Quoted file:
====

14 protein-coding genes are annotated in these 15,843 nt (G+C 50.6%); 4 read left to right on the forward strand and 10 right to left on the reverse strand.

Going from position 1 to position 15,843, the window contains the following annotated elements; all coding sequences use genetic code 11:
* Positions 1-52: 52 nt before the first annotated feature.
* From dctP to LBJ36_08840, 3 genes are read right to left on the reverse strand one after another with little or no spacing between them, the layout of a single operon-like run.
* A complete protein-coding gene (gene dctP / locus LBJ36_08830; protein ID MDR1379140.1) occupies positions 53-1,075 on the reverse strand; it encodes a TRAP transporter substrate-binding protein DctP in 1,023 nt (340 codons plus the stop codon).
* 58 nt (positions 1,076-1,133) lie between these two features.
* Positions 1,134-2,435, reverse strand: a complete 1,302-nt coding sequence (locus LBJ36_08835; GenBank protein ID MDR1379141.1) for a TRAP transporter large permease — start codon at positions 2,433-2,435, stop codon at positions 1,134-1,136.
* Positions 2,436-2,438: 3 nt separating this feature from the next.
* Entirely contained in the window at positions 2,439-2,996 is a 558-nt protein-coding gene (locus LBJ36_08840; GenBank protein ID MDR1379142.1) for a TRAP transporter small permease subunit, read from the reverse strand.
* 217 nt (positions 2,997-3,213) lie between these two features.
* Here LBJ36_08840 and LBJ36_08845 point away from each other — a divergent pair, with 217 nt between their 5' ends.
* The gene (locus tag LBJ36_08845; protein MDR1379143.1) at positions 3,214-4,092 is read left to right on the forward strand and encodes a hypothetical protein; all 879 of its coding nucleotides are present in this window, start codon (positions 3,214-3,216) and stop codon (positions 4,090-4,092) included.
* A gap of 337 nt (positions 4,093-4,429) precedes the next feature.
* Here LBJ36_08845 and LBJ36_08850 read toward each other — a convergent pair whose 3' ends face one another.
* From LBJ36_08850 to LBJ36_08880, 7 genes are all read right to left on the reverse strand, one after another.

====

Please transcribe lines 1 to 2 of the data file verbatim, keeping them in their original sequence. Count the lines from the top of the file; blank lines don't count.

14 protein-coding genes are annotated in these 15,843 nt (G+C 50.6%); 4 read left to right on the forward strand and 10 right to left on the reverse strand.

Going from position 1 to position 15,843, the window contains the following annotated elements; all coding sequences use genetic code 11: